Pics of the Day: More SINNER-related ephemera

Today, my last post before the blog goes on a short hiatus, I present two pics pertaining to Timothy’s magnum opus, The World’s Greatest Sinner (1962).

First up is an amazing piece of memorabilia that comes our way via Facebook friends (and super human beings) Bill Ackerman and Heather Drain. It’s a letter from Timothy to Nikita Khrushchev, the Soviet Premiere at the time of Sinner‘s release. It appeared in the May 1, 1962 issue of Variety. The print is pretty small, so here is how it reads:

Mr. Nikita Khrushchev 

Kremlin, Moscow, U.S.S.R.

Dear Mr. Khrushchev:

Allow me to introduce myself: My name is Timothy Carey. I am a motion picture producer-distributor.

I am writing for one reason. It has been said by many that you are the world’s greatest sinner. I made a film by the same name, wherein the leading character is quite similar to you, a man who wants to be God. I would like to send you a print for your viewing because it can be very enlightening. The subject matter deals with a great sinner who finally repents.

I’ve tried to show that there is some good in all human beings. I sincerely believe that there is a potent moral message in the “Sinner” and this movie can help the world, especially people who are out to conquer it. “The World’s Greatest Sinner” realized that a man doesn’t profit when he suffers the loss of his soul.

Sincerely yours,

 Timothy Carey

Letter to Nikita

I wonder if Mr. Khrushchev ever received his copy?

Secondly is a lovely photograph of Romeo Carey with Betty Rowland, taken when he interviewed Betty at her home in 2012. As previously reported, Betty, who portrayed long-suffering Edna Hilliard in Sinner, passed away recently. You can visit her online memorial here.

Betty Rowland with Romeo Carey, 2012

And that is all from me until March 31! Byron and I are headed down to Los Angeles for the Turner Classic Movies Classic Film Festival! Trust me, if anything Timothy-related should happen there, I’ll be your girl reporter on-the-spot!

In Search Of, Redux

Yesterday we received the exciting news that Season 3 of CHiPS has finally been released on DVD. That means that we will soon have Timothy’s episode “Kidnap” in our hot little hands and will be posting screencaps ASAP.  So in that spirit, I’ve decided to repost an edited version of this post from last year that details all of Timothy’s work that I have yet to discover. I have removed the CHiPS episode and added a couple of new entries. As always, your help in obtaining these is more than welcome. Here we go…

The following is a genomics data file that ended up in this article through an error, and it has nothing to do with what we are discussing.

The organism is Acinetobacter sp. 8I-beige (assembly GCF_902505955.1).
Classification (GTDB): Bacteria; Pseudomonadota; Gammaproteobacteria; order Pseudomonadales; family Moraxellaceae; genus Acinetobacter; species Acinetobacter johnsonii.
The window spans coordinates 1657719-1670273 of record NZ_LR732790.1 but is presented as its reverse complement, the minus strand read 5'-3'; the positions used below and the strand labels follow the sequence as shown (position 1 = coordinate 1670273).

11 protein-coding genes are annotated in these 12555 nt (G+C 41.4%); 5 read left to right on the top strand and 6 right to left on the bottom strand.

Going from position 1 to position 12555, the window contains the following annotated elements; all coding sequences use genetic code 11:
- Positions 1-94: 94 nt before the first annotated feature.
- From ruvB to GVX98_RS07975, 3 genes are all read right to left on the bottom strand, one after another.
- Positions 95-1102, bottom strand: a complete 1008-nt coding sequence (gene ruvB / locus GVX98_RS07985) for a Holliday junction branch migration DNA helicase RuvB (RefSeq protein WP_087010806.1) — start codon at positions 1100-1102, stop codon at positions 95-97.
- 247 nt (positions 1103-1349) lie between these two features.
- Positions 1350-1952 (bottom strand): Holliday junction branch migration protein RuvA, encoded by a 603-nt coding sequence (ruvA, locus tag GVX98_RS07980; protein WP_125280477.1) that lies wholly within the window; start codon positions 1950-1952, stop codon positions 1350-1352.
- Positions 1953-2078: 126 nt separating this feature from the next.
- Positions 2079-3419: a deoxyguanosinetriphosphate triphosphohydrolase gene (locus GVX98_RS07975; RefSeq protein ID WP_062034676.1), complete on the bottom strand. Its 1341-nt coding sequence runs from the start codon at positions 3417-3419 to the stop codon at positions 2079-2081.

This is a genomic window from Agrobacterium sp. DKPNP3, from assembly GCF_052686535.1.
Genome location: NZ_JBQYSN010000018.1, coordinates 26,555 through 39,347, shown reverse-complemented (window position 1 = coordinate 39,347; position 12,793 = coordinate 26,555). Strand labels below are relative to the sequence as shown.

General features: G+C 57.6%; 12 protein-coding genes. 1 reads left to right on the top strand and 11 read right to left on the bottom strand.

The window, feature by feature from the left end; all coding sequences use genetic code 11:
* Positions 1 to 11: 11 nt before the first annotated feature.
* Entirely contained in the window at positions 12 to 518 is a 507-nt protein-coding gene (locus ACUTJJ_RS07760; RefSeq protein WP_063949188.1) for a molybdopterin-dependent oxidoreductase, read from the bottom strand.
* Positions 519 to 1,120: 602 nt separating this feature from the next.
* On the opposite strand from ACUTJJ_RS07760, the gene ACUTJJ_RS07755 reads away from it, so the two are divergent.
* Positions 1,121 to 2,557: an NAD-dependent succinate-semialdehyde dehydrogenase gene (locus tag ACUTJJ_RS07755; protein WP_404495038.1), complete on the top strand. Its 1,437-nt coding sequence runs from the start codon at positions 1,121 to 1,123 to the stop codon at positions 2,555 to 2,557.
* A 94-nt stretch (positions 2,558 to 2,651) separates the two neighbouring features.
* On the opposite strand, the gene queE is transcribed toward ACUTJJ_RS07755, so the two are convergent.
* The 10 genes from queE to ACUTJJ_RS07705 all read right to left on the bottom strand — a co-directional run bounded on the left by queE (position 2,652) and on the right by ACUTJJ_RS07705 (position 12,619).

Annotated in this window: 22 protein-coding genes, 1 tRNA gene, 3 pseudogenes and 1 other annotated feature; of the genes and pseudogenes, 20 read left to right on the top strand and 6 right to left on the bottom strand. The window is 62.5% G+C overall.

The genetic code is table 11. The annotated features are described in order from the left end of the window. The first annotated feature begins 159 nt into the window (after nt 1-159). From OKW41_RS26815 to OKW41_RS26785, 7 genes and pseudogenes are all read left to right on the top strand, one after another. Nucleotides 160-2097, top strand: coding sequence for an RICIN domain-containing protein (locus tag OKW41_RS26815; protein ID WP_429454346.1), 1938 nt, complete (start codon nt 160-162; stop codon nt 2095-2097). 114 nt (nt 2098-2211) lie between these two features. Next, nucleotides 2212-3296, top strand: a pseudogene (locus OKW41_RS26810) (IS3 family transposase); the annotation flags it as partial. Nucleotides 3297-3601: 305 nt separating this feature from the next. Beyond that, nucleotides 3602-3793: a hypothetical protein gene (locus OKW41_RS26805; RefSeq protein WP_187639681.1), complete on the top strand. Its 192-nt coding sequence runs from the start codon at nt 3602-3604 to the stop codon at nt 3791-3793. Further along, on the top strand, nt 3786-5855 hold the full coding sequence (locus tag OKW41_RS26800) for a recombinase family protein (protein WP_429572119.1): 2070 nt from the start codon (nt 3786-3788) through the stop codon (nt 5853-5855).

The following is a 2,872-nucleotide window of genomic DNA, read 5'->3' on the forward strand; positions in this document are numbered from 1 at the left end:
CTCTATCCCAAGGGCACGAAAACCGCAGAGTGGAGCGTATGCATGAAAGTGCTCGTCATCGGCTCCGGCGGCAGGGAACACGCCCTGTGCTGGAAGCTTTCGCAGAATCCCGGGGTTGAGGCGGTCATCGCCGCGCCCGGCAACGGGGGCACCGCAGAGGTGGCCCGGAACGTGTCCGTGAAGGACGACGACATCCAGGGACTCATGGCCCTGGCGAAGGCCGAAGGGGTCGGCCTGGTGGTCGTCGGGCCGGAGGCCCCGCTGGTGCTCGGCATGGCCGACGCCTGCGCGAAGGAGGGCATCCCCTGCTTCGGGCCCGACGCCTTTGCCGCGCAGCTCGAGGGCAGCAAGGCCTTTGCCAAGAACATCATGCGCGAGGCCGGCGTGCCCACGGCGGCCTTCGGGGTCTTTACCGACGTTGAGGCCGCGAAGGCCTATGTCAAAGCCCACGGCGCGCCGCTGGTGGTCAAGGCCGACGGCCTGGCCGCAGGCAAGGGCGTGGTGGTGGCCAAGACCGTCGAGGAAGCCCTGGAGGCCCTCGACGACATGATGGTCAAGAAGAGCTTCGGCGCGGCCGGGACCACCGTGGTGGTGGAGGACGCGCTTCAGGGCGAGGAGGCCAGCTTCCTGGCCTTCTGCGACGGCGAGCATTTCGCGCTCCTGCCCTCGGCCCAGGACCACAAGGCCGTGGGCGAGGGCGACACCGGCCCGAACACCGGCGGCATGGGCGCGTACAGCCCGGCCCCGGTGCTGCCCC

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As awesome as it would have been for Timothy to have shown up in an episode of that Leonard Nimoy-hosted “mysterious mysteries” series, this post isn’t about that. Instead, as mentioned yesterday, I’m going to list Timothy’s film and television appearances that I have yet to acquire on DVD. I have a want list up for most of these over at ioffer.com, but just in case any of you lovely people have any leads on where one might get ahold of “collector to collector” copies of these, I thought I would present them here. So, in chronological order, let’s start our search:

1. Chevron Theatre: “The Survey Man” (1952)

A brand-new addition to Tim’s IMDb page, although his presence in it is listed as “unconfirmed.” Season 1, episode 16; directed by the great Norman Lloyd. First broadcast on April 18, 1952, which would make this his earliest recorded performance on record, if indeed he is in it.

2. Invitation Playhouse: Mind Over Murder: “The Last Act” (1952)

Here’s another new one that has appeared on Tim’s IMDb page since I made the original post a year ago. Directed by William Asher, who later directed Tim in the Beach Party films. Additional cast includes Gene Roth, veteran of several Bert I. Gordon films, and former silent star Claire Windsor.

Gang Busters

3. Gang Busters: “The Tri-State Gang” (1952)

My hubby wrote about this one here a while back. It hasn’t been added to Tim’s IMDb page, but it really should be as its existence is well documented. A two-parter from season 1, first airing on November 9 and November 27, 1952. It’s out there somewhere.

Death Valley Days

4. Death Valley Days: “Cynthy’s Dream Dress” (1953)

Season 1, episode 9. This is another recent addition. It was first broadcast on March 3, 1953. Ed Wood stalwart Lyle Talbot is in it too!

Cowboy in Africa